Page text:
Truth or Fake

'Discount at a Lidl in Belgium': The fake video drumming up racism online

'Discount at a Lidl in Belgium': The fake video drumming up racism online
'Discount at a Lidl in Belgium': The fake video drumming up racism online © Observers

A tweet posted on October 16 says that a video of a crowd of people shouting in Arabic and jostling each other to get into a supermarket was taken in Molenbeek, a neighbourhood in Brussels, Belgium. The video spurred a series of hateful, xenophobic replies. However, the video was actually taken in Algeria and shows a rush in a supermarket due to nationwide food shortages

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How we debunked it

“Belgium. Discount day at Lidl in Molenbeek,” the tweet states innocently. The racist replies began almost immediately. The people in the video, speaking Arabic, are assumed to be immigrants in a European country. One person replied to the tweet, saying, “They have no manners. They behave like they would in their home country.” A number of Twitter users call the people in the video “savages”, while one comment suggests putting the product they’re trying to buy “on the other side of the Mediterranean and then we close the borders!”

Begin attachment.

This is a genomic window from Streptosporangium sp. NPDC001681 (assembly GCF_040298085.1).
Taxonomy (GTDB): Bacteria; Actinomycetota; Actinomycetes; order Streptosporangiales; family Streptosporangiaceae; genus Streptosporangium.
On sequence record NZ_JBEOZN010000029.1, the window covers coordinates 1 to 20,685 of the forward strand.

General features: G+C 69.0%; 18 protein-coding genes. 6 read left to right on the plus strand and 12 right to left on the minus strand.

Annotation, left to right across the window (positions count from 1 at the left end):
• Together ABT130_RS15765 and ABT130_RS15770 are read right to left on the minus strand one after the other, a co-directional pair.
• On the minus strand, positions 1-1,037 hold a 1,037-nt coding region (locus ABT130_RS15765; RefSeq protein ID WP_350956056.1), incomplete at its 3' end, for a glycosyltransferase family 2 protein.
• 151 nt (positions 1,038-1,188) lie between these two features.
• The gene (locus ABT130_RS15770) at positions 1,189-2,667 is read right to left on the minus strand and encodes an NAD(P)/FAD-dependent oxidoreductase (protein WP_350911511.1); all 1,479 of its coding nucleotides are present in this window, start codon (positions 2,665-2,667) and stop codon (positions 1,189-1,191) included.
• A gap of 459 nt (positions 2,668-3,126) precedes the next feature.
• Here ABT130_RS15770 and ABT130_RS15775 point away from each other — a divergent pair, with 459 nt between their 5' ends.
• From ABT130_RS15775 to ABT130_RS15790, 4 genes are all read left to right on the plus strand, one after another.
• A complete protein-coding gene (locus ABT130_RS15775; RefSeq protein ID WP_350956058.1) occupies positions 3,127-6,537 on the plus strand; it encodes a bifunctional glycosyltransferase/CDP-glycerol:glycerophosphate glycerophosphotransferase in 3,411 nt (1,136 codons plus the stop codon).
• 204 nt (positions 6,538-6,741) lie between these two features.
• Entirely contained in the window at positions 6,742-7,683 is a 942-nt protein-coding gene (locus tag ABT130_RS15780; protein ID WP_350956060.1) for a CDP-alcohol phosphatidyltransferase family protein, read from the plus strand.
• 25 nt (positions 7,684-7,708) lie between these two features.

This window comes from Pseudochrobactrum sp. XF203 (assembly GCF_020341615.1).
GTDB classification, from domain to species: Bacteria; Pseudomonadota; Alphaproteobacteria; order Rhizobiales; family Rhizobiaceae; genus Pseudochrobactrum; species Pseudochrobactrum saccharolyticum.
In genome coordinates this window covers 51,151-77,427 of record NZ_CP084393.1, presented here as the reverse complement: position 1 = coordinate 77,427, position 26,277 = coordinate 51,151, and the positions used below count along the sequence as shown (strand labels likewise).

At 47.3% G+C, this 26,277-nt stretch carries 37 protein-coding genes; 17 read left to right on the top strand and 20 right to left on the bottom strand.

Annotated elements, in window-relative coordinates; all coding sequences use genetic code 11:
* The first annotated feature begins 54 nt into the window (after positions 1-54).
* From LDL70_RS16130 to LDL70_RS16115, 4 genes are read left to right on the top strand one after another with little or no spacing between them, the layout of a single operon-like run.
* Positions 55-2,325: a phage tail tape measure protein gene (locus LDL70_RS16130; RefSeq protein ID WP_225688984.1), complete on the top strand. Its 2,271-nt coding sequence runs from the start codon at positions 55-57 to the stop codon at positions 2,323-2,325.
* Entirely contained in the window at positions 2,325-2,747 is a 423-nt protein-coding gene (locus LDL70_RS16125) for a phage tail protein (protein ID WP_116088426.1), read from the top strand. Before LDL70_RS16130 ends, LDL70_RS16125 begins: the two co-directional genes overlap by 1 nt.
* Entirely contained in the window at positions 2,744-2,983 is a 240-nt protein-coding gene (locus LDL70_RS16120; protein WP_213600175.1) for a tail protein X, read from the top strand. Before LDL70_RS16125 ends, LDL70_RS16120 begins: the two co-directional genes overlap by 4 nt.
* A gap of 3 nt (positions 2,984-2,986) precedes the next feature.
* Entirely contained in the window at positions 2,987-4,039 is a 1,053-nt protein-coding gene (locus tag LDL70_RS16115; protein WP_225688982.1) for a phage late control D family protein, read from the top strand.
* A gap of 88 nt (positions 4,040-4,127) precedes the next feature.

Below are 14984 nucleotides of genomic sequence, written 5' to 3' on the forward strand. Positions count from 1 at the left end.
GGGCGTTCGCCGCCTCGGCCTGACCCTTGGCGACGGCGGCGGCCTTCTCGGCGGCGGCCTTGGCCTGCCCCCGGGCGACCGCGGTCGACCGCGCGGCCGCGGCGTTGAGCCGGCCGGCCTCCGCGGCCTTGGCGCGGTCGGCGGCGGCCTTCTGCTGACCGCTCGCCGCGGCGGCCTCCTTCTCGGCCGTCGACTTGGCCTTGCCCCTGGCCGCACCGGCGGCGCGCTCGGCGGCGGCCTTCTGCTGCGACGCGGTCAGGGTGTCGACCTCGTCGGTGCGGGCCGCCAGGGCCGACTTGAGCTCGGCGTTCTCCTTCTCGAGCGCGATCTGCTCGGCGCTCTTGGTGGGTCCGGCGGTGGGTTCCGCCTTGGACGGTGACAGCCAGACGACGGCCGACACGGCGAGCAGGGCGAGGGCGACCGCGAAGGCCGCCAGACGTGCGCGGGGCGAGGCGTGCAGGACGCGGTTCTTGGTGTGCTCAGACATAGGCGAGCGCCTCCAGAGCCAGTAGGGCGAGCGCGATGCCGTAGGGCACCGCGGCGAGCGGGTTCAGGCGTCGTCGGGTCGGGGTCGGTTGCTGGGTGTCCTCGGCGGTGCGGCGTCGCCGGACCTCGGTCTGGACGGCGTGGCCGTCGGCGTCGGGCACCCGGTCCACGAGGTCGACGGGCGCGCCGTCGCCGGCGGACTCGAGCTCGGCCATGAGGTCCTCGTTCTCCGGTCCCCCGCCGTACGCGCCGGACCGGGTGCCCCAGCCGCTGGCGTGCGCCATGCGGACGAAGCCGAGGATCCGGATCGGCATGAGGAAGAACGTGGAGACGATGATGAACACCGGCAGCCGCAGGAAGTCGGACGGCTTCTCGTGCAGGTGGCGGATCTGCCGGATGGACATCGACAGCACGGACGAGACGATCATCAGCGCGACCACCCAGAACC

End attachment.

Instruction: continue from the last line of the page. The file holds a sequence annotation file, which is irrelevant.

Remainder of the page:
The tweet has been archived here.

The video was filmed in Algeria and has nothing to do with immigration

A reverse image search with InVID WeVerify (here's how you use it) helps us find the original video, which was taken in the Algerian town of Sétif.

The same video also appears in a news bulletin on the Moroccan TV channel Medi TV, published on March 23 2021 on YouTube.

If we compare the photos of the UNO supermarket at this location that we find on Google Maps with the video, we can see several similarities such as the same posters, aisle numbers and general layout.

The reason these people were so desperate to buy cooking oil is because of a nationwide food shortage in Algeria in March and April this year. It was partly due to a conflict between producers and retailers, and was exacerbated by the pandemic and the resulting disruption to supply chains, as well as by the start of Ramadan.

This isn’t the first time that a random video has been used as a racist dog whistle. Don’t believe everything you read and learn to debunk online photos and videos yourself before sharing them!

>> Read more on The Observers: How a video from Ireland was used as anti-migrant propaganda in France